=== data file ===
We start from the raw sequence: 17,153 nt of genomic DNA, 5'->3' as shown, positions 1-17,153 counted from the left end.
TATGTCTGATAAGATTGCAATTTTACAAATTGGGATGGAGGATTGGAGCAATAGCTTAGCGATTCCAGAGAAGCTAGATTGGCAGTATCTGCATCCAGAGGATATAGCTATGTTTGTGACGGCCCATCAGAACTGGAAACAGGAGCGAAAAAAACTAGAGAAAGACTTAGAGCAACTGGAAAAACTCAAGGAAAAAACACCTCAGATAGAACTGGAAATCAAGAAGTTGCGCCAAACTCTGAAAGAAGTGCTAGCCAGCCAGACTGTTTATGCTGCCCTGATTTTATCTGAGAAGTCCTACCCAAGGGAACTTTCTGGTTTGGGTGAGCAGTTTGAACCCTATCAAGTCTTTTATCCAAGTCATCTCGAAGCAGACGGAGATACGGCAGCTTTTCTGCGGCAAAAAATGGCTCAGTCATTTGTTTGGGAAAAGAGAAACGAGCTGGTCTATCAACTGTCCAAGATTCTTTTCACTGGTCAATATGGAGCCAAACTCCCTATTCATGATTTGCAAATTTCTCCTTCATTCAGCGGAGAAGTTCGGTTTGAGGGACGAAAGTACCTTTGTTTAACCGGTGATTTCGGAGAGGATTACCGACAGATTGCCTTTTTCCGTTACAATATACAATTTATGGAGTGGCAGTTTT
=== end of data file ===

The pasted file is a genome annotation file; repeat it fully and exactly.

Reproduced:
We start from the raw sequence: 17,153 nt of genomic DNA, 5'->3' as shown, positions 1-17,153 counted from the left end.
TATGTCTGATAAGATTGCAATTTTACAAATTGGGATGGAGGATTGGAGCAATAGCTTAGCGATTCCAGAGAAGCTAGATTGGCAGTATCTGCATCCAGAGGATATAGCTATGTTTGTGACGGCCCATCAGAACTGGAAACAGGAGCGAAAAAAACTAGAGAAAGACTTAGAGCAACTGGAAAAACTCAAGGAAAAAACACCTCAGATAGAACTGGAAATCAAGAAGTTGCGCCAAACTCTGAAAGAAGTGCTAGCCAGCCAGACTGTTTATGCTGCCCTGATTTTATCTGAGAAGTCCTACCCAAGGGAACTTTCTGGTTTGGGTGAGCAGTTTGAACCCTATCAAGTCTTTTATCCAAGTCATCTCGAAGCAGACGGAGATACGGCAGCTTTTCTGCGGCAAAAAATGGCTCAGTCATTTGTTTGGGAAAAGAGAAACGAGCTGGTCTATCAACTGTCCAAGATTCTTTTCACTGGTCAATATGGAGCCAAACTCCCTATTCATGATTTGCAAATTTCTCCTTCATTCAGCGGAGAAGTTCGGTTTGAGGGACGAAAGTACCTTTGTTTAACCGGTGATTTCGGAGAGGATTACCGACAGATTGCCTTTTTCCGTTACAATATACAATTTATGGAGTGGCAGTTTT